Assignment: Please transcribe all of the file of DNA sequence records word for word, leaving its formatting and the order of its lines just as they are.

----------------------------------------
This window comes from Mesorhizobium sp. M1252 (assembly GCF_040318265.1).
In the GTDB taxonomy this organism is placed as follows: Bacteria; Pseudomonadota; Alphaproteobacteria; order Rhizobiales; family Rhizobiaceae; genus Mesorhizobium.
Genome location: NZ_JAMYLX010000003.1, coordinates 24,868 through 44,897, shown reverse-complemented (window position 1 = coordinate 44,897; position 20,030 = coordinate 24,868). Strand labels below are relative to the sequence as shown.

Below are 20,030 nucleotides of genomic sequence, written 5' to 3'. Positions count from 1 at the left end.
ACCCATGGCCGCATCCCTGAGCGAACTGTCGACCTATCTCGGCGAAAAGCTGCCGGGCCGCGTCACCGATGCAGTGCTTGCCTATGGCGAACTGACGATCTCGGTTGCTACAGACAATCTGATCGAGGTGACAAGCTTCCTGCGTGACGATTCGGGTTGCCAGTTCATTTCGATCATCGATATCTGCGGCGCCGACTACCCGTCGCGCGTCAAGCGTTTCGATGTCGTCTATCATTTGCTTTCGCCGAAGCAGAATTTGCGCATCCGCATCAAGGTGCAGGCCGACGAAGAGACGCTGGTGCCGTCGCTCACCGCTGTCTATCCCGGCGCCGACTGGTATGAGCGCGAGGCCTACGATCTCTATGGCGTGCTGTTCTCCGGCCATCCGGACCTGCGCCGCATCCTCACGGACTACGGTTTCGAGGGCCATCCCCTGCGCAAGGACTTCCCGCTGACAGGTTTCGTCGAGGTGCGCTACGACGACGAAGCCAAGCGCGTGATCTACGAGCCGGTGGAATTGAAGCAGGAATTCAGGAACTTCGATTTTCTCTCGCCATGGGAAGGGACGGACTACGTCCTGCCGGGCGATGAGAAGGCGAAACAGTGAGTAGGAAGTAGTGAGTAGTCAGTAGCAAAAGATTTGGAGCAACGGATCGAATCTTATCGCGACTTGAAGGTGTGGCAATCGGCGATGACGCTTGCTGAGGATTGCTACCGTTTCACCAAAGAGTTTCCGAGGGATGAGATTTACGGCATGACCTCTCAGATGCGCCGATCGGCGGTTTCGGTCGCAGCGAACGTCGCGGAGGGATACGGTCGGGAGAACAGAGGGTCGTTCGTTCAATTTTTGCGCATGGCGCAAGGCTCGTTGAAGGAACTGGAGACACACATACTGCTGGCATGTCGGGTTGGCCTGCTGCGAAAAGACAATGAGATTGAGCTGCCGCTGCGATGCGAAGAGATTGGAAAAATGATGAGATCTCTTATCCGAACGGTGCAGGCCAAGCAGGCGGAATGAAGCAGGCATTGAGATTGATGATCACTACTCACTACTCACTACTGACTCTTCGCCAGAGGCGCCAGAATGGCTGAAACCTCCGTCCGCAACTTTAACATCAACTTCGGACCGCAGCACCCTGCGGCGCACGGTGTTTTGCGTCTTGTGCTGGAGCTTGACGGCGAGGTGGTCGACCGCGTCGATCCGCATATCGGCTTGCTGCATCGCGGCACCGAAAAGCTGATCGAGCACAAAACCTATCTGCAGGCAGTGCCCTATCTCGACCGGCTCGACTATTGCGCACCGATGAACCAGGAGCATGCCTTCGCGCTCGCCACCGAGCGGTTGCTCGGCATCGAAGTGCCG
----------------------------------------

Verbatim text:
This window comes from Mesorhizobium sp. M1252 (assembly GCF_040318265.1).
In the GTDB taxonomy this organism is placed as follows: Bacteria; Pseudomonadota; Alphaproteobacteria; order Rhizobiales; family Rhizobiaceae; genus Mesorhizobium.
Genome location: NZ_JAMYLX010000003.1, coordinates 24,868 through 44,897, shown reverse-complemented (window position 1 = coordinate 44,897; position 20,030 = coordinate 24,868). Strand labels below are relative to the sequence as shown.

Below are 20,030 nucleotides of genomic sequence, written 5' to 3'. Positions count from 1 at the left end.
ACCCATGGCCGCATCCCTGAGCGAACTGTCGACCTATCTCGGCGAAAAGCTGCCGGGCCGCGTCACCGATGCAGTGCTTGCCTATGGCGAACTGACGATCTCGGTTGCTACAGACAATCTGATCGAGGTGACAAGCTTCCTGCGTGACGATTCGGGTTGCCAGTTCATTTCGATCATCGATATCTGCGGCGCCGACTACCCGTCGCGCGTCAAGCGTTTCGATGTCGTCTATCATTTGCTTTCGCCGAAGCAGAATTTGCGCATCCGCATCAAGGTGCAGGCCGACGAAGAGACGCTGGTGCCGTCGCTCACCGCTGTCTATCCCGGCGCCGACTGGTATGAGCGCGAGGCCTACGATCTCTATGGCGTGCTGTTCTCCGGCCATCCGGACCTGCGCCGCATCCTCACGGACTACGGTTTCGAGGGCCATCCCCTGCGCAAGGACTTCCCGCTGACAGGTTTCGTCGAGGTGCGCTACGACGACGAAGCCAAGCGCGTGATCTACGAGCCGGTGGAATTGAAGCAGGAATTCAGGAACTTCGATTTTCTCTCGCCATGGGAAGGGACGGACTACGTCCTGCCGGGCGATGAGAAGGCGAAACAGTGAGTAGGAAGTAGTGAGTAGTCAGTAGCAAAAGATTTGGAGCAACGGATCGAATCTTATCGCGACTTGAAGGTGTGGCAATCGGCGATGACGCTTGCTGAGGATTGCTACCGTTTCACCAAAGAGTTTCCGAGGGATGAGATTTACGGCATGACCTCTCAGATGCGCCGATCGGCGGTTTCGGTCGCAGCGAACGTCGCGGAGGGATACGGTCGGGAGAACAGAGGGTCGTTCGTTCAATTTTTGCGCATGGCGCAAGGCTCGTTGAAGGAACTGGAGACACACATACTGCTGGCATGTCGGGTTGGCCTGCTGCGAAAAGACAATGAGATTGAGCTGCCGCTGCGATGCGAAGAGATTGGAAAAATGATGAGATCTCTTATCCGAACGGTGCAGGCCAAGCAGGCGGAATGAAGCAGGCATTGAGATTGATGATCACTACTCACTACTCACTACTGACTCTTCGCCAGAGGCGCCAGAATGGCTGAAACCTCCGTCCGCAACTTTAACATCAACTTCGGACCGCAGCACCCTGCGGCGCACGGTGTTTTGCGTCTTGTGCTGGAGCTTGACGGCGAGGTGGTCGACCGCGTCGATCCGCATATCGGCTTGCTGCATCGCGGCACCGAAAAGCTGATCGAGCACAAAACCTATCTGCAGGCAGTGCCCTATCTCGACCGGCTCGACTATTGCGCACCGATGAACCAGGAGCATGCCTTCGCGCTCGCCACCGAGCGGTTGCTCGGCATCGAAGTGCCG